The Psychology of UX Design: Making Your Visitors Feel At Home - NP GROUP

How visitors feel about your site goes beyond pretty pictures and color—the UX design plays a major role in not only making them feel at home, but in trusting you and your business.

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The Psychology of UX Design: Making Your Visitors Feel At Home

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  3. BlogThe Psychology of UX Design: Making Your Visitors Feel At Home2015-08-12The Psychology of UX Design: Making Your Visitors Feel At HomeDesign
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The Psychology of UX Design: Making Your Visitors Feel At Home
5 min
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UX or UI? The two are often confused for one another, though they are quite different.

User Interface (UI) is the thought process behind the display of a site. UI is imperative in order to create a user-friendly site your visitors can easily navigate. It’s about how they use it. With User Experience (UX), on the other hand, it's all about how the users feel as they navigate the site.

What elements can you add to your UX design that help evoke emotion from your visitors?

It all comes down to the style of how you put your site together. Branding is key in nurturing familiarity; however, it can often be taken a step further by adding animation or accentuating the logo itself. Adding this effect can evoke a positive emotion from the user, as well as create an additional “wow factor.”

Also, it's true that UI works in tandem with UX, since you can't produce a practical site without both. Functionality contributes to a better experience for your visitors. In this regard, thinking about more simplified web design features is a great first step in your UX design.

Giving Your Site An Intuitive Feel

The most satisfying feeling is when your UX design makes first-time visitors instantly feel like they understand how to navigate around the site. An intuitive design is crucial in creating that and generates a natural feel rather than something bolder that requires a major learning curve.

Simplified designs help, although that’s not to say that you need to dumb it down. Flat designs are a good middle ground in providing an intelligent design that's still easy to use.

In addition, you want a site that's easy to read and navigate for all types of users, especially with mobile usage on the rise. People are always in a hurry, so instantaneous information is key with mobile devices. Eliminating confusion can mean the difference between keeping a user on your page or have them bounce right out.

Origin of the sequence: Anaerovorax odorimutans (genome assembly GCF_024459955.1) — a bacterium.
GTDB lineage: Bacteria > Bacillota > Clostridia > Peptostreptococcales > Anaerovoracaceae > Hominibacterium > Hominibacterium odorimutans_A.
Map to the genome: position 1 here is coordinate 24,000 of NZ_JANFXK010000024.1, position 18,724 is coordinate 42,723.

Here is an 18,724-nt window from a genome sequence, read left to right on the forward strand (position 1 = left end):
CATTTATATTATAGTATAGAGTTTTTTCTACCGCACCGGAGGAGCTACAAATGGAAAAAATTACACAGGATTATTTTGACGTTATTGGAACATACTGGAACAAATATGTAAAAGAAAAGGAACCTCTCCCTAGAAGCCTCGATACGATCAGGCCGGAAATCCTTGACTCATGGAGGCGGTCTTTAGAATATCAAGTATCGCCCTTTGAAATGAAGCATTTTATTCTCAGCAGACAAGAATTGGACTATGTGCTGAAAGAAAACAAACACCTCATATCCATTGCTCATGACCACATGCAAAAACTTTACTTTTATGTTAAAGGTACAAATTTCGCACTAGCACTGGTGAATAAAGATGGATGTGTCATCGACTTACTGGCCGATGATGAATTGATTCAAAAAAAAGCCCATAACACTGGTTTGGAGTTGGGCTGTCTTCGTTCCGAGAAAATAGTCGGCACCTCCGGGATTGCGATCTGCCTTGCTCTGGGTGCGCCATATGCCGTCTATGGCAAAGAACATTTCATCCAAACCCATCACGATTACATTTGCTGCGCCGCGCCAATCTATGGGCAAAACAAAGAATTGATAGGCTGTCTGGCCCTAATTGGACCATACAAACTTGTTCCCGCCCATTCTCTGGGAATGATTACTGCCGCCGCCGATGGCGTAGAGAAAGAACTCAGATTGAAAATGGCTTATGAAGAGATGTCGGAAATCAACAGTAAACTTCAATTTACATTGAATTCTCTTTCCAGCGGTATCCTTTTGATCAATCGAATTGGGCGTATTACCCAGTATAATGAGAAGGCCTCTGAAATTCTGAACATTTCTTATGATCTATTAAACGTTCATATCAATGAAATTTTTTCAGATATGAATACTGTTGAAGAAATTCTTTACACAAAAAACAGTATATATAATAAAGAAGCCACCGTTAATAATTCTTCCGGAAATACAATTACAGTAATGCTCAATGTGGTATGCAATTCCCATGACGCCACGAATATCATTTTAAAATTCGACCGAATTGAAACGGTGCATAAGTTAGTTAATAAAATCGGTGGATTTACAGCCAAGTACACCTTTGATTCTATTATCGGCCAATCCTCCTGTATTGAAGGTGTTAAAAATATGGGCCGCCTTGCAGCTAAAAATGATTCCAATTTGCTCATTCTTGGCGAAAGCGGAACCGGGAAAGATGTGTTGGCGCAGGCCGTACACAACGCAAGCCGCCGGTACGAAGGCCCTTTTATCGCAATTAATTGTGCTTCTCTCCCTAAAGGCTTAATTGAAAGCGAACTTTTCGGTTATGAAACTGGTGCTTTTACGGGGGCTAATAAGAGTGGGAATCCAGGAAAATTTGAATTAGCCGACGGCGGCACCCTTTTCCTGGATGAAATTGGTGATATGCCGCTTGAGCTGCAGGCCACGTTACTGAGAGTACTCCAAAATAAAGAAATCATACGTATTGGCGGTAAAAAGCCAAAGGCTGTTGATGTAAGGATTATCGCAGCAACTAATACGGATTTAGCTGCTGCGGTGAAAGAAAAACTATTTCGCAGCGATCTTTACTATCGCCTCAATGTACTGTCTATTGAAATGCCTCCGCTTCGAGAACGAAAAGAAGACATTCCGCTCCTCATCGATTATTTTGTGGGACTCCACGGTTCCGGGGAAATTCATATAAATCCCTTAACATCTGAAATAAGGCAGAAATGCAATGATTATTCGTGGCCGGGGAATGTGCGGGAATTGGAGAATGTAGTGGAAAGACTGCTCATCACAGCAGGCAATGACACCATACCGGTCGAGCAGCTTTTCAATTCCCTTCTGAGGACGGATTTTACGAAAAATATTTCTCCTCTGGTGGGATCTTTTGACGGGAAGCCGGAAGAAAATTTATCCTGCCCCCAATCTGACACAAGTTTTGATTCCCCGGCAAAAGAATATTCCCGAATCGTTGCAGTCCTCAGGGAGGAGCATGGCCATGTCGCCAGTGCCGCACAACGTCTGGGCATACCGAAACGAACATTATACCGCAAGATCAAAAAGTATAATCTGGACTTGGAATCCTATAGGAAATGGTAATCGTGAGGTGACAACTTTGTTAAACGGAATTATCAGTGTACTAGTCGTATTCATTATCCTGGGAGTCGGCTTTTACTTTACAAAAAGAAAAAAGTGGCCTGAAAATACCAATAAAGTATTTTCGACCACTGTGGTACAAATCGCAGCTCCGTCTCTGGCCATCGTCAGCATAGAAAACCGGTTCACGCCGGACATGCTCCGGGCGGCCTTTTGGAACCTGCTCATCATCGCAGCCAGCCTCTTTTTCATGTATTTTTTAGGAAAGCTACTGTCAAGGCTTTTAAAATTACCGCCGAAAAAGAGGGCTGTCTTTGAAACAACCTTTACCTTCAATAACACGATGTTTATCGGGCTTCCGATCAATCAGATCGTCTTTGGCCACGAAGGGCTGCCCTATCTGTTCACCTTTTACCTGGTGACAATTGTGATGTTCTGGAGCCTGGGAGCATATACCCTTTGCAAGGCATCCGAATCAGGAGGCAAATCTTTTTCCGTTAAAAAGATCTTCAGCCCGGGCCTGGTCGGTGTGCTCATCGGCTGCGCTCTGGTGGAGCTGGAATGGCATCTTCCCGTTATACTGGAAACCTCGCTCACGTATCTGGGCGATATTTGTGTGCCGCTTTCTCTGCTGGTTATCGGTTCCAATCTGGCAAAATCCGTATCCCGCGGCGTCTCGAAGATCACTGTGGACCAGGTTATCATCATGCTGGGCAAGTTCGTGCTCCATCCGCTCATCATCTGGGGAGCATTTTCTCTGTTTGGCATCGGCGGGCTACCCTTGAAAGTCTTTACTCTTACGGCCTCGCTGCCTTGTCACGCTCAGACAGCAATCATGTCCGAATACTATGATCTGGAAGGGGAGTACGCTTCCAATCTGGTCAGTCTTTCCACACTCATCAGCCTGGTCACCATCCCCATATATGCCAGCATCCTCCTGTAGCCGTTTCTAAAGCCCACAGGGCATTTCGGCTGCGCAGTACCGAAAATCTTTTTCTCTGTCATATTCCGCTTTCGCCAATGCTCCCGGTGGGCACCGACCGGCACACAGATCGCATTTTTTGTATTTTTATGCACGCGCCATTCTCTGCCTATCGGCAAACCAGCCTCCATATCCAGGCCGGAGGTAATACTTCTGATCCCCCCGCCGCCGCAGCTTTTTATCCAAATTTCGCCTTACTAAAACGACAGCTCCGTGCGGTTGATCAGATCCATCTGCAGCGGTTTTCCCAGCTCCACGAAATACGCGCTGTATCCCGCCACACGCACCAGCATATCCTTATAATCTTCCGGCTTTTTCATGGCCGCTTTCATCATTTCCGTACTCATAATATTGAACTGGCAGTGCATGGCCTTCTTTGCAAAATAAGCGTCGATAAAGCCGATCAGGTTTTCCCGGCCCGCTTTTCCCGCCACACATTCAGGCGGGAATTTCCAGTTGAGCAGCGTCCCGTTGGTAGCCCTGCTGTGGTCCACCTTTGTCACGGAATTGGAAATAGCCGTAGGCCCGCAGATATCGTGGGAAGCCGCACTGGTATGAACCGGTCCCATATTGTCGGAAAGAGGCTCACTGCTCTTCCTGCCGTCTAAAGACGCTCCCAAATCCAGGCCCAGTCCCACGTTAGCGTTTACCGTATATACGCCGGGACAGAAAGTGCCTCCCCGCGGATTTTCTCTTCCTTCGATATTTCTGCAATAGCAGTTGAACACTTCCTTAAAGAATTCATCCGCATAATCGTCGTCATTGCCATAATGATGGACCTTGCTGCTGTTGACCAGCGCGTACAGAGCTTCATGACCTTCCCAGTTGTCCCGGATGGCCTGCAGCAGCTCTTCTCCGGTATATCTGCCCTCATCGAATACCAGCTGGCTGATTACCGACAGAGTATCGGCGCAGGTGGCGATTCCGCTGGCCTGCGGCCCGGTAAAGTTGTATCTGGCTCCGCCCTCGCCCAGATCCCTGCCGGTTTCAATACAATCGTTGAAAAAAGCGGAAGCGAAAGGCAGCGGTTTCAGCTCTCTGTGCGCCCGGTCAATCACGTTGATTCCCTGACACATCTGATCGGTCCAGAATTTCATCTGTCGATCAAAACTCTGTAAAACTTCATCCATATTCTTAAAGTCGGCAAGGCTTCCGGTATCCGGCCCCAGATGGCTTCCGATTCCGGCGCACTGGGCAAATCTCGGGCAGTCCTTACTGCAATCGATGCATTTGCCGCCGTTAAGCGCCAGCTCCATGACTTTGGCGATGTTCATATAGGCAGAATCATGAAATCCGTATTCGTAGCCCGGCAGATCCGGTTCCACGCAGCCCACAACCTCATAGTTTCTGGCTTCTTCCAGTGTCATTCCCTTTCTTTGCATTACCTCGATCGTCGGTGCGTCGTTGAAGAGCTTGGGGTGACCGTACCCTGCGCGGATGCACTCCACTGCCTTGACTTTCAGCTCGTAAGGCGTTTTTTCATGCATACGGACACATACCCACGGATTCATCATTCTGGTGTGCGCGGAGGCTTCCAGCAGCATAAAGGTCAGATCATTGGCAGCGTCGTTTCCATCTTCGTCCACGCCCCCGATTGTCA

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Sounds on Your Site

Sounds have decreased in usage over the years and are rarely seen on websites anymore. They can be a bit risky, particularly if a site uses too many loud, annoying sounds. Sound should only be used as subtle, hover effects or for interactive sections on a site, such as a landing page.

As part of your UX design, the type of sounds you choose form a very specific experience for the user and can evoke certain moods. However, finding the balance is key—avoid loud, startling sounds and automatic music players.

Simple is more: Let your site speak volumes visually, not audibly.

The Importance of Color

Color is one of the most important elements in creating moods and can often dictate how we feel without us even realizing it. If you've ever read up on the psychology of color, you’ll know that they sometimes affect people's attitudes about certain things. It's no different on your website.

Color Psychology

Picking colors that work together to communicate a message or emotion can sometimes be a hard and tedious task, but it’s absolutely vital. Once selected, add the color palette to your branding guide and stick to those colors across the board. Consistency is fundamental to maintaining a sense of branding and fostering a sense of recognition for your visitors.

Giving Users More Personal Control

Personal control can be a neat feature to offer on your site, when it’s appropriate. Do keep in mind that giving more control to the user can sometimes be a slippery slope and can weaken your visual brand.

Having features such as labeling or color palettes (within your branding color regulations, of course) to allow more user input can enhance the user’s experience. This can be seen with the Slack app, where the user can switch up their side panel to a color of their own choice.


This fun twist in design can still adhere to your own style and brand, yet still allow a user to choose specialized details that let them feel in control.

You have plenty to think about when it comes to your site’s UX design, with each layer adding toward making people feel good about your business. When you create positive feelings through your website’s design, you nurture immediate trust that you care about your customer’s experience.

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